Wealth Building Series kicks off discussing basics, crypto

Erich Schweitzer, News Reporter

Over the course of the spring semester, Winona State University will be offering events focused on educating students on various financial avenues to build their personal wealth via programming through the Wealth Building Series.

The Wealth Building Series is made up of six sessions and will cover: basics of building one’s wealth, credit, how to invest your money, paying off debt, how to budget and entrepreneurship. The series will also feature a variety of Winona State professors and faculty as speakers.

Wealth Building Series promo poster.
Wealth Building Series promo poster.

The first seminar in the Wealth Building Series, held via Zoom on Monday, Jan. 31, was about financial basics, led by Associate Vice President of the Office of Equity & Inclusive Excellence, Dr. Jonathan Locust. In the hour the event lasted, Locust focused on teaching attendees the basics of investing in the stock market as well as other topics, such as cryptocurrencies and non-fungible tokens (NFTs).

Locust spent most of the seminar speaking on the stock market and various ways students could try to predict when the best time to enter the market is. One important tip Locust shared with the audience was to search for upcoming IPOs–Initial Public Offering(s). In other words, when a company goes public, so people can buy stocks in it.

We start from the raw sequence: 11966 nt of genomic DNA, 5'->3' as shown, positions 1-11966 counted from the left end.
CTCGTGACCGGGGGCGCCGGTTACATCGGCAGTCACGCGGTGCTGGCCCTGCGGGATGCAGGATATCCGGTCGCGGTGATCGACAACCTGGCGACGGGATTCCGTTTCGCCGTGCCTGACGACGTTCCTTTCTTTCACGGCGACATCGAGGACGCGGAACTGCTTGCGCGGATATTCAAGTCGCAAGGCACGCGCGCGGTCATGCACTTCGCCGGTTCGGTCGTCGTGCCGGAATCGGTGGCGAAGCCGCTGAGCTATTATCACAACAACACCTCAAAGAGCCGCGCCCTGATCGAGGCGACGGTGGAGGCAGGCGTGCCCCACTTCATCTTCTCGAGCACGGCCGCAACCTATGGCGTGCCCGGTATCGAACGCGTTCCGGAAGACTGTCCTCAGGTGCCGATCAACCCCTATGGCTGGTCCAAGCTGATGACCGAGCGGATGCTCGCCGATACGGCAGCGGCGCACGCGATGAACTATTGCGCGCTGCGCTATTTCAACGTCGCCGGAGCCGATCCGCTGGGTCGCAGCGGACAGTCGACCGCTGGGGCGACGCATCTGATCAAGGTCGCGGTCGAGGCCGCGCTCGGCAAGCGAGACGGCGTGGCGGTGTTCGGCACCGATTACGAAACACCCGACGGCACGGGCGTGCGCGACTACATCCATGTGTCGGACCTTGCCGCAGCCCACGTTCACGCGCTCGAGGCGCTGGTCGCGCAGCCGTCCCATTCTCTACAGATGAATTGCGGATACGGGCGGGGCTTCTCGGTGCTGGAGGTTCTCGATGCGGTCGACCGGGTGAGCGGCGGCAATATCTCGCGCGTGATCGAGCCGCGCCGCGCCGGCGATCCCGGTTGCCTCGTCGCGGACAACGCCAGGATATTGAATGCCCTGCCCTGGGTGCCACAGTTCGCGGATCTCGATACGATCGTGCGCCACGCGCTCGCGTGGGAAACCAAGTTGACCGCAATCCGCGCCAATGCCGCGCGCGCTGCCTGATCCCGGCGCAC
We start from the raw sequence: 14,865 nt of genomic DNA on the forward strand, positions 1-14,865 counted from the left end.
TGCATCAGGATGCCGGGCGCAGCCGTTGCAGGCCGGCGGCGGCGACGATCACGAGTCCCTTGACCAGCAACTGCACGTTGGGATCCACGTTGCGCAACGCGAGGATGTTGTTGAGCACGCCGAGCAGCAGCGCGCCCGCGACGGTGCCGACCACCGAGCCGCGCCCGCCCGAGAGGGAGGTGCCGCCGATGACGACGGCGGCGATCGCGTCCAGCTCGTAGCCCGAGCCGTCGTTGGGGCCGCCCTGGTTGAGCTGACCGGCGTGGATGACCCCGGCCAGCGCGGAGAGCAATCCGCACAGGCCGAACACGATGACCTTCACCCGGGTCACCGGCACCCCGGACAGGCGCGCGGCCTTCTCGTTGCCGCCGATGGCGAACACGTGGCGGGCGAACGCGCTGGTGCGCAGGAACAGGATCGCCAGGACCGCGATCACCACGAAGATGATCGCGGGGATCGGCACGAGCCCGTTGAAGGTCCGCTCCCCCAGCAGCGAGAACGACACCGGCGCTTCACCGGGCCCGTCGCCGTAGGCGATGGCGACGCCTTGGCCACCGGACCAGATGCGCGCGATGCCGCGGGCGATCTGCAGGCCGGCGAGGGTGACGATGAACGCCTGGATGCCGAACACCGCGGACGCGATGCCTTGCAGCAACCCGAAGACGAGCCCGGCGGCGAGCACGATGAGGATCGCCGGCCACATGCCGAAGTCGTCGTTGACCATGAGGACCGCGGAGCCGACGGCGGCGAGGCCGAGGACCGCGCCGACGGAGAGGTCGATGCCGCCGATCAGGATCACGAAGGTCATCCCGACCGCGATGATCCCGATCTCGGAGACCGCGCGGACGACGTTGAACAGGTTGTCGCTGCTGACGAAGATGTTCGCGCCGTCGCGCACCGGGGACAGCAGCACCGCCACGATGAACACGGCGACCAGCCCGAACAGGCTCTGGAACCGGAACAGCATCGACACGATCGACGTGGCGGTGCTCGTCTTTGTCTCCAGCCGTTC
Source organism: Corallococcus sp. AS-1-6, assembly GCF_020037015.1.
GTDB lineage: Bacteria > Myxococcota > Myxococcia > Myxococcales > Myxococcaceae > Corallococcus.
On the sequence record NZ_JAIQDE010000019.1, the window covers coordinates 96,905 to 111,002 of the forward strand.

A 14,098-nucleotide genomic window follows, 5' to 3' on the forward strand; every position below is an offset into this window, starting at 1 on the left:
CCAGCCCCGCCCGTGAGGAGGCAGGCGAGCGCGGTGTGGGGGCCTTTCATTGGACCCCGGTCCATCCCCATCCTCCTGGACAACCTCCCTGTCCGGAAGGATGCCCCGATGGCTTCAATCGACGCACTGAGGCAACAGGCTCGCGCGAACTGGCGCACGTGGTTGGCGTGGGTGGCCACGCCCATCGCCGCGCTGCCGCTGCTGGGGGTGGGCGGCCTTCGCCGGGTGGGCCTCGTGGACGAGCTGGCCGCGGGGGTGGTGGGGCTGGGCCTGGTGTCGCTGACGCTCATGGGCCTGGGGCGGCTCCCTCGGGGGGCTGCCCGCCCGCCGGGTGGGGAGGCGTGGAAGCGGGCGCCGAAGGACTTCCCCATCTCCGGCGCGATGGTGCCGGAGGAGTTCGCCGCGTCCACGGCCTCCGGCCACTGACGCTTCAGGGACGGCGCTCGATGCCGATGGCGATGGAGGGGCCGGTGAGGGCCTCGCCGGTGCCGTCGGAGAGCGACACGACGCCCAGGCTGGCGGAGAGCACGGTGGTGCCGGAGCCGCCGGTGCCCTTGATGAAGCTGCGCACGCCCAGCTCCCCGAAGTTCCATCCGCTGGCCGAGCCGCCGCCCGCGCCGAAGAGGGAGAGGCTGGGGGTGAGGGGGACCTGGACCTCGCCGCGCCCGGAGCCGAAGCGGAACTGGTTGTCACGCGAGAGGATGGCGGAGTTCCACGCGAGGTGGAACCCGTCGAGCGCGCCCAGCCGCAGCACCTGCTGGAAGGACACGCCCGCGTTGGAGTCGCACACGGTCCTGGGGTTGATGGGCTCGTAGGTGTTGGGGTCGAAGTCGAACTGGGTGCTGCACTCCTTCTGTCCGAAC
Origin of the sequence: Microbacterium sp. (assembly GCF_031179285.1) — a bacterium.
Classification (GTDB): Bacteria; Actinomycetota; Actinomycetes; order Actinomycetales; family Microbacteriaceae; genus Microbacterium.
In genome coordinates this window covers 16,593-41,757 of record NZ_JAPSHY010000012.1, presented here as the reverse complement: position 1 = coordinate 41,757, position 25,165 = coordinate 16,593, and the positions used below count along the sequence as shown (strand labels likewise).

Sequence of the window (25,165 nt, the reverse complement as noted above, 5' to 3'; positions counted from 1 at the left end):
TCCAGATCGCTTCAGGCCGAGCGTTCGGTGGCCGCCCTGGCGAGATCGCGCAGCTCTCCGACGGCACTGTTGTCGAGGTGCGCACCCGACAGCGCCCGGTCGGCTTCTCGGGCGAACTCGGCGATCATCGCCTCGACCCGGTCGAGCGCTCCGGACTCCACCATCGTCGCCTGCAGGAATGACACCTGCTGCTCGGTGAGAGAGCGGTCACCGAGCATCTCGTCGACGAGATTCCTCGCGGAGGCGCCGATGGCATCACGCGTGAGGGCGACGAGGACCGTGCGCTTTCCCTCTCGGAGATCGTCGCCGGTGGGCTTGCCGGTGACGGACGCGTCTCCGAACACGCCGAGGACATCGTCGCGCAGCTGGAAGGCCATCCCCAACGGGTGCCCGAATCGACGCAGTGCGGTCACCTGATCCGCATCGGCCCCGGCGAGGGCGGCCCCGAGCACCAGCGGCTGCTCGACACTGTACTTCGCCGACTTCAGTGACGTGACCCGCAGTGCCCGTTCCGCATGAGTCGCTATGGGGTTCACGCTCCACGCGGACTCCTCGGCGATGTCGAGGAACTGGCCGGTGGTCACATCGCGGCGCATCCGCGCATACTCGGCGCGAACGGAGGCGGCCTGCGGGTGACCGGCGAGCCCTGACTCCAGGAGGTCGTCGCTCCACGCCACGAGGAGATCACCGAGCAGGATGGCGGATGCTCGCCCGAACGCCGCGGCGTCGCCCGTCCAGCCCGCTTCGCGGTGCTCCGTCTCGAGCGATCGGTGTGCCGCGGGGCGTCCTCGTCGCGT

Locust also expressed interest in cryptocurrency and NFTs. According to Locust, a cryptocurrency is a “digital currency that no single person/group has control over.” He described it as being a more efficient way to send money to people overseas. Locust described NFTs as a form of digital collectibles that are sold in scarce supply. He believes there is a growing market for NFTs, specifically among those who enjoy collecting sports memorabilia.

At the beginning of the seminar, Locust expressed how the series could be beneficial for students of color specifically.

He discussed how Black people and Hispanics earn less than the average white person. According to Locust, white people earn “16 times more wealth” than Black people, who also have the highest percentage of home loan debts. Locust went on to discuss how Black and Hispanic women earn even less money on average as well.

Overall, the Wealth Building Series aims to be a helpful resource in financial basics for the entire student body, but also specifically for students of color and female students to get a leg up money-wise.

At the end of the seminar, Locust opened the floor to questions from the audience, which will continue to be the structure of each series session.

The next event in the series will be on Thursday, Feb. 24 at 4:30 p.m. with Dr. Robert Wolf, associate professor of finance, focusing on investing. Remaining events will be held on March 14, March 30 and April 12 with both Zoom and in-person attendance options available.